- 8.6. PERSONALISATION OF BOTTLES - COLOURS, ENGRAVING, INSERTS
9. CLOSURES, CORKS, SHRINK SLEEVES & CAPSULES
- 9.1. POTENTIAL SECURITY BENEFITS
- 9.1.1. Multiple Security Solutions - Wines & Spirits
- 9.1.2. Plastic Injection Moulded & Metal ROPP Closures - Wines & Spirits
- 184.108.40.206. Case Study - Amcor Closures & N'CRYPT™ - Anti-counterfeit Solutions, Australia
- 220.127.116.11. Case Study - Global Closure Systems (GCS) / UCP - UK / Germany
- 18.104.22.168. Case Study - Guala Closures Group, Italy / Luxembourg
- 22.214.171.124. Case Study - Reynolds Group / Closure Systems International, NZ
- 126.96.36.199. Case Study - Herti, Bulgaria
- 188.8.131.52. Case Study - Manaksia, India
- 184.108.40.206. Case Study - Shandong Lipeng, China
- 220.127.116.11. Examples of Premium Closure Designs - Spirits
- 9.2. CORKS - WINES & SPIRITS
- 9.2.1. Traditional Cork Stoppers Facing strong Competition
- 9.2.2. Cork Stoppers versus ROPP Aluminium Closures
- 9.2.3. Cork Stoppers - Natural versus Synthetic
- 9.2.4. Cork Stopper Types
- 18.104.22.168. Case Study - Corticeira Amorim, Portugal
- 22.214.171.124. Case Study - Noel Corp. - Nomacorc, US
- 9.2.5. Corks are Central for Authentication of High-End Wines
- 9.2.6. Laser Etch Marking of Wine Corks
- 9.3. SHRINK SLEEVES & CAPSULES - WINES & SPIRITS
- 9.3.1. Shrink Sleeves
- 126.96.36.199. Case Study - Sleever International & Piper Heidsieck Champagne, France
- 9.3.2. Case Study - CCL Decorative Sleeves, UK
- 188.8.131.52. Case Study - Gilbreth Shrink Sleeve for Malibu RED Rum, US
- 9.3.3. Capsules
- 184.108.40.206. Case Study - Amcor Capsules for Wines & Spirits
10. SMART PHONE AUTHENTICATION - THE NEW NORM?
- 10.1. WORLDWIDE FOOTPRINT - SMART PHONES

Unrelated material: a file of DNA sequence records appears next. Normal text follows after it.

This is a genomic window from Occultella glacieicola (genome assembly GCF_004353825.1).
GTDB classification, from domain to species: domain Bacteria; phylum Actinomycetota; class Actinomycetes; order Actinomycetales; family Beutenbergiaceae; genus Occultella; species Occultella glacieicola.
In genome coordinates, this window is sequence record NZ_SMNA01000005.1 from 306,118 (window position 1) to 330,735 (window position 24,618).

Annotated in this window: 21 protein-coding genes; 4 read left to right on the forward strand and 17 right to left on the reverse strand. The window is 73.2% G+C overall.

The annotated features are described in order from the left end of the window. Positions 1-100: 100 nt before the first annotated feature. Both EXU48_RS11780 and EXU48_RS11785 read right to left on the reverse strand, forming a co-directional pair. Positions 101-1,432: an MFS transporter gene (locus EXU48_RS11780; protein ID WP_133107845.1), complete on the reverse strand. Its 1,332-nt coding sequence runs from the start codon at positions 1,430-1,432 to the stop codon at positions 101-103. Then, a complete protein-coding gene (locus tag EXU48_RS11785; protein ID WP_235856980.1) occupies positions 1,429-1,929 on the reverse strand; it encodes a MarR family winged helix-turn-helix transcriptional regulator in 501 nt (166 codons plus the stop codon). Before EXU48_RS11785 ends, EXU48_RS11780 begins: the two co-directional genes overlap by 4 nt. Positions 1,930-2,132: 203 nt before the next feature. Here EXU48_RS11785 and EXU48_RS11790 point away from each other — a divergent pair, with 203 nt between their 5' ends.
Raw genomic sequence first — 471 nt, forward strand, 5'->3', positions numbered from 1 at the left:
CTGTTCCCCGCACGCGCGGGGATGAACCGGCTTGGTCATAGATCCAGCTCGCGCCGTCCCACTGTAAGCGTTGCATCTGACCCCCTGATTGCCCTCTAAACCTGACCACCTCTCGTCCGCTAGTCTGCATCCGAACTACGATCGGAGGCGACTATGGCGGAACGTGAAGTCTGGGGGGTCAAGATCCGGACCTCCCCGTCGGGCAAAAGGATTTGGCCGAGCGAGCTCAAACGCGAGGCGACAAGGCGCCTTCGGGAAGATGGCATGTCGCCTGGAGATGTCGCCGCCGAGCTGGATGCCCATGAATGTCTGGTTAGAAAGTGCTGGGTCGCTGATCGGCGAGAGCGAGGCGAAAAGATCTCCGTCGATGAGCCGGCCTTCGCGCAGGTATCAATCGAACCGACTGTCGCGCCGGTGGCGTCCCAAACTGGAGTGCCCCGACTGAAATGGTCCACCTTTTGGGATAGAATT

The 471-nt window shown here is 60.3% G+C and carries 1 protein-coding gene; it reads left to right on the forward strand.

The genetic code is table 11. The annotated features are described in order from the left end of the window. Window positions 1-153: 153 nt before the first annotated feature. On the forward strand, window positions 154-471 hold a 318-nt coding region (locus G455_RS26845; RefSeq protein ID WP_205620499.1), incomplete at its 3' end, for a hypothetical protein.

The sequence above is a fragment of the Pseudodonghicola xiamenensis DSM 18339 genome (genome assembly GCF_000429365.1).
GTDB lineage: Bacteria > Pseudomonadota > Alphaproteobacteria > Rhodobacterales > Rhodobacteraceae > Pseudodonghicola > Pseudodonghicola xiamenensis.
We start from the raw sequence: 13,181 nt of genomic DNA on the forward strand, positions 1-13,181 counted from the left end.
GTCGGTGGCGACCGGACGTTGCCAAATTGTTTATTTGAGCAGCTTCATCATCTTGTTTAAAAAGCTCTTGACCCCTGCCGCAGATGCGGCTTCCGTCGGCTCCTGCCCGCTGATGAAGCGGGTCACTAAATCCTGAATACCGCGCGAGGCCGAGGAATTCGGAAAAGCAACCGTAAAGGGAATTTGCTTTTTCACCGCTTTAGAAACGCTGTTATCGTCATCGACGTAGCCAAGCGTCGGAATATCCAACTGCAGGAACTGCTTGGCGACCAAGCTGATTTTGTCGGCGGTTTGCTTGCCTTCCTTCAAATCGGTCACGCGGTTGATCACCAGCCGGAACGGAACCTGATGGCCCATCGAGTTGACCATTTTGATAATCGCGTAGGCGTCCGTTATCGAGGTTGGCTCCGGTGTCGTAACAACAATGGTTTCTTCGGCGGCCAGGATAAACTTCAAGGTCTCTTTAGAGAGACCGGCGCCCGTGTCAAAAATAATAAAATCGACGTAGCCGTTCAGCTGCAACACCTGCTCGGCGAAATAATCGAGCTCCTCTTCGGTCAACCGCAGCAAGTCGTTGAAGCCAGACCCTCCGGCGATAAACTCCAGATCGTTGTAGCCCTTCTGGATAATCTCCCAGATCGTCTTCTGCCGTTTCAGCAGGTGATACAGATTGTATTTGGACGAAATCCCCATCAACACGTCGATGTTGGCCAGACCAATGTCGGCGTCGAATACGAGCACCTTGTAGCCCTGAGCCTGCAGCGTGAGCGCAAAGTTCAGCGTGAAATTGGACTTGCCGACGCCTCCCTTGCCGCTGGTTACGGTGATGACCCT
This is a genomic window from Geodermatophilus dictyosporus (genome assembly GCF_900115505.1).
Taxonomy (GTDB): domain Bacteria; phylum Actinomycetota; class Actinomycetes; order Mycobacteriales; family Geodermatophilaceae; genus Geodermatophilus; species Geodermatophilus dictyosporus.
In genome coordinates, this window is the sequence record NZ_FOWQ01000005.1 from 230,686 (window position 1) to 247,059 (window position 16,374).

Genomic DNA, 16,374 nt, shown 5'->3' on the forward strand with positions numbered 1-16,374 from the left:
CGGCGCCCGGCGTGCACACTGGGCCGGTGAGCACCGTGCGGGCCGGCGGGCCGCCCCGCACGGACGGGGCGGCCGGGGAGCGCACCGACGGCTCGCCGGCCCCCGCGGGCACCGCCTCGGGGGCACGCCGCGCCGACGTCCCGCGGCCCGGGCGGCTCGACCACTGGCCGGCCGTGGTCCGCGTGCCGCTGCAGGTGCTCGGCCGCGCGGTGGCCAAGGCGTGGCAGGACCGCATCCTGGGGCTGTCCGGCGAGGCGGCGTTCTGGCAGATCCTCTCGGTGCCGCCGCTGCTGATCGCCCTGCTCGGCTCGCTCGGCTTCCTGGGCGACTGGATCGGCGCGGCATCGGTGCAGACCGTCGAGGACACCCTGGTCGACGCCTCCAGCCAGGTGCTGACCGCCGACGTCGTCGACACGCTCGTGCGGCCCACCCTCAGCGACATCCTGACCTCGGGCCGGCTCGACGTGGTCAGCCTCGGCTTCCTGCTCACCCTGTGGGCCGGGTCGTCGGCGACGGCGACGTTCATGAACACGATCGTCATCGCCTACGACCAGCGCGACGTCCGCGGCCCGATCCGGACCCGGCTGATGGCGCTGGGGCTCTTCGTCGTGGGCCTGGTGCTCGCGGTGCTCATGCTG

- 10.2. ADVANTAGES OF SMART PHONE READABLE CODES
- 10.3. ADDRESSING THE EMPTY BOTTLE REFILLING PROBLEM WITH SMART PHONES
- 10.4. OVERVIEW - SMART PHONE ENABLED AUTHENTICATION
- 10.5. WHY SMART PHONES FOR BRAND PROTECTION?
- 10.6. SMART PHONES - MOBILE MARKETING & ANTI-COUNTERFEIT
- 10.7. SELECTED SOLUTION PROVIDERS - SMART PHONE ENABLED BRAND PROTECTION
- 10.7.1. Digimarc Discover™ - Smart Phone Enabled
- 10.7.2. Document Security Systems (DSS) - AuthentiGuard™ - Smart Phone Enabled
- 10.7.3. DuPont Authentication IZON™ - Smart Phone Enabled
- 10.7.4. Graphic Security Systems (GSSC) - Security Indicia - Smart Phone Enabled
- 10.7.5. Spectra Systems / InkSure - TruBrand™ - Smart Phone Enabled
- 10.7.6. tesa Scribos - dtect™ App - Smart Phone enabled
11. MARKET SIZING - WINES & SPIRITS
- 11.1. EVOLUTION OF MARKETS FOR WINES & SPIRITS - BY VOLUME / VALUE
- 11.2. PACKAGING COMPONENTS - MARKET SIZING ESTIMATES
- 11.2.1. GLASS BOTTLE VOLUME ESTIMATES - WINES & SPIRITS
- 11.2.2. CAPS / CLOSURES VOLUME ESTIMATES - WINES & SPIRITS
- 11.2.3. CAPSULES / SHRINK SLEEVE VOLUME ESTIMATES - WINES & SPIRITS
- 11.2.4. LABEL VOLUME ESTIMATES - WINES & SPIRITS
- 11.3. GLOBAL FINANCIAL LOSSES - COUNTERFEITING & PIRACY
- 11.4. ILLICIT ALCOHOL & COUNTERFEIT WINES & SPIRITS
- 11.4.1. Counterfeit Wines & Spirits - Branded, Bottled & Traded
- 11.4.2. Counterfeit Wines & Spirits - China
- 11.4.3. Financial Losses Due To Counterfeiting - Wines & Spirits
- 11.5. BRAND PROTECTION SOLUTIONS
- 11.5.1. Overview of the Market for Brand Protection Solutions - All Verticals in 2014
- 11.5.2. Financial Losses from Smuggling - Wines & Spirits
- 220.127.116.11. Alcohol Smuggling Today
- 18.104.22.168. Tax Differentials between Countries / States - An Important Driver of Smuggling
- 22.214.171.124. Financial Losses - Uncollected Tax Revenues - Selected Countries
- 126.96.36.199. Case Study - Excise Tax in the UK
- 11.5.3. APPENDIX - Market Data - Wines & Spirits
- 188.8.131.52. Global Breakdown - Wines by Product Types
- 184.108.40.206. Global Breakdown - Spirits by Product Types
- 220.127.116.11. Global Breakdown - Wines & Spirits by Region
- 18.104.22.168. Wine Sales Volumes - Some Famous Wine Growing Regions
- 22.214.171.124. Wines - Annual Consumption by Country - Top 10 Ranking
- 126.96.36.199. Spirits - Annual Consumption by Country - Top 10 Ranking
- 188.8.131.52. Per Capita Consumption - Wines & Spirits